A Surgeon’s Point of View

By Dr. John Stulak, MD, Cardiovascular Surgeon, Mayo Clinic

The certified surgical assistant is a position that is quite unique to the surgical specialty, especially as most institutions utilize physician assistants (PA) or registered nurse first assistants (RNFA). Yet the history and importance of surgical assistants at Mayo Clinic, as well as other institutions, cannot be overstated.

At my institution, the stability of Mayo Clinic typically results in staff surgeons spending an entire career at the institution, and similarly, surgical assistants have historically remained in their position, as well. This consistency throughout a career also cannot be overstated.

I am currently a consultant in the department of cardiovascular surgery, and I performed all of my general surgery and cardiac surgery training at the Mayo Clinic. My first experience with the surgical assistant was during general surgery training. During these years, it was not uncommon to encounter assistants who had worked with their surgeons for more than 20 years. This resulted in an individual who knew every intricacy of the staff surgeon’s work. The surgeons were comfortable with their surgical assistants, and because of this, they would let the two of us start operations and then close up at the end. The trust they had in their surgical assistants was astounding and clearly well earned. The surgical assistants kept me out of trouble many times and taught me a tremendous amount about operations, surgical technique and the Mayo Clinic surgical culture. 

When I progressed to cardiac surgical training, the importance of the surgical assistant was paramount due to the high acuity of patients in this specialty. In many instances, the foundations of cardiac surgery were taught to me by the surgical assistant, again reflecting the staff surgeon’s immense trust of the surgical assistant. I remained very open to feedback, instruction and education by these knowledgeable individuals. They did far more than simply “assist” during the case. From a trainee’s perspective, they are, in many ways, one of the primary educators during this very stressful time.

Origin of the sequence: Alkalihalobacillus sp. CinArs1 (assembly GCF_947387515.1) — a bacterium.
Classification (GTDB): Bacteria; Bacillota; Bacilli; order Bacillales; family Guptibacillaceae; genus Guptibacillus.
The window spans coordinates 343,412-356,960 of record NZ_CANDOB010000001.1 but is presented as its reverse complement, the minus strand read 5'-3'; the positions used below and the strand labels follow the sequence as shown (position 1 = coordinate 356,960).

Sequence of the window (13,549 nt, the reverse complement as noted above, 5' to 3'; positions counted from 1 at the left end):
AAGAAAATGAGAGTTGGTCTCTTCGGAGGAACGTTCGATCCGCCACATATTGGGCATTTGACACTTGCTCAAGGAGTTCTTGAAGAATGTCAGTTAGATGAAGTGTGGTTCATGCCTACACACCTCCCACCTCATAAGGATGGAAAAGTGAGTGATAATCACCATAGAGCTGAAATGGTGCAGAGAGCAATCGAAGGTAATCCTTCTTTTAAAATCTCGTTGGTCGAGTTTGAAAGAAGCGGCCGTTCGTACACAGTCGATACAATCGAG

Once I transitioned to being a consultant, the role of the surgical assistant grew even more. The evolution from trainee to consultant is a very stressful one, and facing tough cases are consistently made so much easier when I am working with my surgical assistant. Surgical assistants’ experience of how to expose the area I need to see, maintain the flow of the operation and give their insights, instantly calm very intense situations. I appreciate the entire spectrum of their role and their importance. To this day, a stressful case is eased knowing I have my surgical assistant there as a security blanket.

For the aspiring surgical assistant, my advice is to be humble, accept feedback and embrace new opportunities to learn. The operating room, surgeons and sick patients can contribute to a high-stress environment, but despite this, always view the opportunity to scrub as a privilege — and always do what is best for the patient. 

Read more in the series here:
Safety in Numbers: The Power of Surgical Technologists in the Operating Room
The Critical Role of Surgical Technologists and Surgical Assistants